The episode “The Devil in the Details” was supposed to show us that for Brennan, her belief in science, in reason and consequences, is what she finds reassuring — just as Catholicism comforts Booth. It’s supposed to make us understand that she has faith in something, too, and that’s why she lashes out so vehemently at psychology, which is her equivalent to blasphemy. It worked. But for me, the best moment of the episode was still when Dr. Copeland (guest star Joshua Malina), head of the sanitarium where the horned-and-tailed murder victim was a patient, called her out on belittling his work. At this point, her putting down psychology to people who are (a) trying to help her do her job and (b) good at theirs has gotten so distasteful that it’s making her unlikable as a person. Props to Bones for casting an actor as good as Malina in that role. You believe he’d stand up to Brennan, calmly and articulately: “I spend every working hour of every day trying to help people who are living in hell. That’s an honorable way to spend a life, perhaps more honorable than figuring out what happened to dead people who are already beyond pain and suffering.” Brennan conceded that his intentions, however misguided, do count. But she only apologized for undervaluing his work after she saw him in action, drugging an agitated, delusional patient, Philip, who wanted the “special medicine” nurse/suspect Lloyd gave him and the victim. (Who knew heroin had medicinal purposes?) Anyway, better late than never, Brennan. Let’s hope this revelation carries over into future episodes, and she doesn’t regress. (Note: The next new episode of Bones airs April 1, so she does have time to forget her manners…)
My second favorite scene was when Hodgins did his experiment trying to measure the impact of nun-chuck strikes. People hitting themselves in the head with anything is always funny, but TJ Thyne sold his fall, his awe at seeing intern Arastoo’s mad skills (“What are you, some kind of Persian ninja?”), his crawl to the computer to see the results and rule out the nurse’s nun-chucks as the murder weapon, and his passing out. We’re gonna need to watch that again after the jump…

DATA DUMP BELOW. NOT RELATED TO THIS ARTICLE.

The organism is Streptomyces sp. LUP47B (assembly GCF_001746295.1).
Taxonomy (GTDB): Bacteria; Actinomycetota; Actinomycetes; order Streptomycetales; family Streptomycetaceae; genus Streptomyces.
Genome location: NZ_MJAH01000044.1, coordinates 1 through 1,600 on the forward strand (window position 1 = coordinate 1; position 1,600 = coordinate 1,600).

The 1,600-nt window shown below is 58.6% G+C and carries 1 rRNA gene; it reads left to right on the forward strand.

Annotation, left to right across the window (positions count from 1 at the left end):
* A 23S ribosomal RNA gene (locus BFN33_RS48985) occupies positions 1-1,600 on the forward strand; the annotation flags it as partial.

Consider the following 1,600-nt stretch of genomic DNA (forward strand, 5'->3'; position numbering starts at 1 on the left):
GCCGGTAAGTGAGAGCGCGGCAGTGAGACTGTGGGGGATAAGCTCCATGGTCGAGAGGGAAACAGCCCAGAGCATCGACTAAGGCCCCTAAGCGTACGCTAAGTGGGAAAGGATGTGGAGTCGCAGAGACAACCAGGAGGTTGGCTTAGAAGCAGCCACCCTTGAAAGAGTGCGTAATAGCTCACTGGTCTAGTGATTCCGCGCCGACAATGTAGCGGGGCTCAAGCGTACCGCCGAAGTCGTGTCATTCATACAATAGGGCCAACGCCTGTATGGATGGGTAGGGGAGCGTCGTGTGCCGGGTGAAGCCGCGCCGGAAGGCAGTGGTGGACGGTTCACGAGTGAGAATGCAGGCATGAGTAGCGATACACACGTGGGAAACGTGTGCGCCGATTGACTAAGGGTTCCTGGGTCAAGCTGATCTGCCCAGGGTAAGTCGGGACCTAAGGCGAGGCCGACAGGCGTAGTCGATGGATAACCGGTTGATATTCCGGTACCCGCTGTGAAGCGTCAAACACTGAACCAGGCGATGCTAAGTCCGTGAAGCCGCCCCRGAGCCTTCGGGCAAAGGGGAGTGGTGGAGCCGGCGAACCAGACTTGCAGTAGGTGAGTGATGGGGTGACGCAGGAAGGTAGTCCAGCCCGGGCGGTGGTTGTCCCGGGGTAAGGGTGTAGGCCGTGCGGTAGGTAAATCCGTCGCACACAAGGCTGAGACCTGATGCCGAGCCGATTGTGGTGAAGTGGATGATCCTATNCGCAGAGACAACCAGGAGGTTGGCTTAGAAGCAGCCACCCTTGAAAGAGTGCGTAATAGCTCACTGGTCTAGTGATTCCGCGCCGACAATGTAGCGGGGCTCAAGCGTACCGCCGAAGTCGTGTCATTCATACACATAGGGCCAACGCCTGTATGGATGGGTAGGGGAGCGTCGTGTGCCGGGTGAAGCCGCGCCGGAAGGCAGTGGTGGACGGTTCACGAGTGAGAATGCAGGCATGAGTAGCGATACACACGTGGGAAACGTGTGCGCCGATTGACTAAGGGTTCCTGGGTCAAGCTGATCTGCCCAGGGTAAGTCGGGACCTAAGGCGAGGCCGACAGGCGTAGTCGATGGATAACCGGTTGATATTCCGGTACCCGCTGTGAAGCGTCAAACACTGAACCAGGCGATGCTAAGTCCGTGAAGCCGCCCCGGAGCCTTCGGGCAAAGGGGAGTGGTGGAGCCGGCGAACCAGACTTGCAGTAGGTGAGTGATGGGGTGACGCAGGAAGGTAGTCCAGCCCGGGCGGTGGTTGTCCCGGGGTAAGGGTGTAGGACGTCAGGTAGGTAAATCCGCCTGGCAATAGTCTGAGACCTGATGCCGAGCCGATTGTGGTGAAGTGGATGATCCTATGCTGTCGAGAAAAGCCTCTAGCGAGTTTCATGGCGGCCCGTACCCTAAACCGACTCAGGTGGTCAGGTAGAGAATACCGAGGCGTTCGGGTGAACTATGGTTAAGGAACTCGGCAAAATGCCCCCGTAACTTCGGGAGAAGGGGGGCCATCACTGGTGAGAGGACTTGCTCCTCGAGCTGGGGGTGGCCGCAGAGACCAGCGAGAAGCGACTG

I didn’t think this episode was as chilling as it could have been considering the victim was found on a church altar on fire (by a priest, who overacted, which I think allowed me to disengage). But the case of Hellboy — a young male schizophrenic born with a tail who believed he was the son of Satan, and had horns implanted when he ran away from home as a teen and went off his meds — did give everyone plenty of work to do, which I always appreciate. Hodgins did his little experiment, and Angela more than earned her paycheck. She psychologically profiled the painting of another patient (Center Stage‘s Amanda Schull!), who thought she was the earthly manifestation of an avenging angel who God told to kill the demon with a holy (and invisible) lance. Sweets questioned the patients, understanding that you have to treat them with respect and honor their delusions if you want them to answer you. And Cam, well, she did determine that the victim was shooting heroin between his toes. I’d really love to see her get a storyline that doesn’t involve her acting like a crazy person. This week, she got scared that Arastoo considered Americans the devil (or Great Satan) that he said he looks into the eyes of every day. When he wanted to discuss what he meant by that, in a totally non-threatening manner, she didn’t want to address it. I’d like to think that a woman in her position, who’s seen all that she’s seen, would have been prepared to have that conversation. Arastoo explained that when he was a translator in Iraq, he had to shoot and kill an insurgent. The evil he sees was in that man’s face but also in himself when he pulled the trigger. He’d found a picture of the man with his wife and son. He’d taken that life. The devil won that day. He would have lost his faith if he didn’t believe that Allah would tell him how to live. It’s brave of Bones to go there with Arastoo, I just don’t see why being a ninny is the one recurring character trait we’re given for Cam.
It turned out the victim’s brother was the killer. He’d come to visit him at the sanitarium. Patient Philip, who was convincing enough to have fooled Brennan into believing that he was a doctor, broke his “patient confidentiality” with the victim and told the brother where to find his “hell” hiding place. The brother struck the victim with a pipe when he saw him shooting up heroin. The victim stumbled backward into an old transformer and was electrocuted. No mention of how the brother got the body to the church and set it on fire without being seen, but whatever.
What did you think of the episode? Did it make you think of Booth and Brennan sitting in a church after he’d rescued her and Hodgins from the Grave Digger? (Still one of the best episodes.) Wasn’t it weird to see Brennan driving? Like, that was freakier than Hellboy to me. And has Brennan really never seen The Exorcist?